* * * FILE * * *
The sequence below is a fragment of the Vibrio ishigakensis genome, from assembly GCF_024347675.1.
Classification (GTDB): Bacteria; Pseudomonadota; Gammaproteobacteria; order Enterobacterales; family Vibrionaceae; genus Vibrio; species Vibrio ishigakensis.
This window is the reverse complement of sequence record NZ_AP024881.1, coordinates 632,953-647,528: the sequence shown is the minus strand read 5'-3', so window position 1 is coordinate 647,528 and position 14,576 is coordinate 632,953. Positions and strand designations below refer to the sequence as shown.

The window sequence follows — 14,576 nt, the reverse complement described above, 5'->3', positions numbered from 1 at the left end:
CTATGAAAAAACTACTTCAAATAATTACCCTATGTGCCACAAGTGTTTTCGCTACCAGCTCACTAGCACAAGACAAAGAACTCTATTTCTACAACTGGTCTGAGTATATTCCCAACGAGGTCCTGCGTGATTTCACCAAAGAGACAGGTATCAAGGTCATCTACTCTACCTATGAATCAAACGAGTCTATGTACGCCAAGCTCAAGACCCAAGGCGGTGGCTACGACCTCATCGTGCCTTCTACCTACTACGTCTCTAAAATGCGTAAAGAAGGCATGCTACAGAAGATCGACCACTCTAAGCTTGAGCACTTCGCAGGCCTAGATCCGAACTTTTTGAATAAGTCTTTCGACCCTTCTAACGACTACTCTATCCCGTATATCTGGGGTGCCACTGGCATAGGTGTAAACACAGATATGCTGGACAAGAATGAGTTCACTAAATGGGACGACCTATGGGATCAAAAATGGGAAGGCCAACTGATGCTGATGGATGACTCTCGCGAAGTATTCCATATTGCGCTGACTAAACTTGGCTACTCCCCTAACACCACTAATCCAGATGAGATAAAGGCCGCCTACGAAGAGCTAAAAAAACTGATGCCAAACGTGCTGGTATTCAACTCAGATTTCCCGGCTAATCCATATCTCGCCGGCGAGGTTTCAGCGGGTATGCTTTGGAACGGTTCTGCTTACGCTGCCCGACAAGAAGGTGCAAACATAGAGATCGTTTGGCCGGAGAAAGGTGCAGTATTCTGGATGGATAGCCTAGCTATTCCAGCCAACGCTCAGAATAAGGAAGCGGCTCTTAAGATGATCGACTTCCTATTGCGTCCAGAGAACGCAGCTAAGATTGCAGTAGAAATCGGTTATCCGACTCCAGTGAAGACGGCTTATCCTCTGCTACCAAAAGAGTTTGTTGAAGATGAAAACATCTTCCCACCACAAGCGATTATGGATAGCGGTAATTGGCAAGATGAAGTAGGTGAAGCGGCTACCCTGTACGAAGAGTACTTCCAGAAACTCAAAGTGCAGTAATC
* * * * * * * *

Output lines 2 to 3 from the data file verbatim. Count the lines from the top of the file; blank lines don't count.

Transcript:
Classification (GTDB): Bacteria; Pseudomonadota; Gammaproteobacteria; order Enterobacterales; family Vibrionaceae; genus Vibrio; species Vibrio ishigakensis.
This window is the reverse complement of sequence record NZ_AP024881.1, coordinates 632,953-647,528: the sequence shown is the minus strand read 5'-3', so window position 1 is coordinate 647,528 and position 14,576 is coordinate 632,953. Positions and strand designations below refer to the sequence as shown.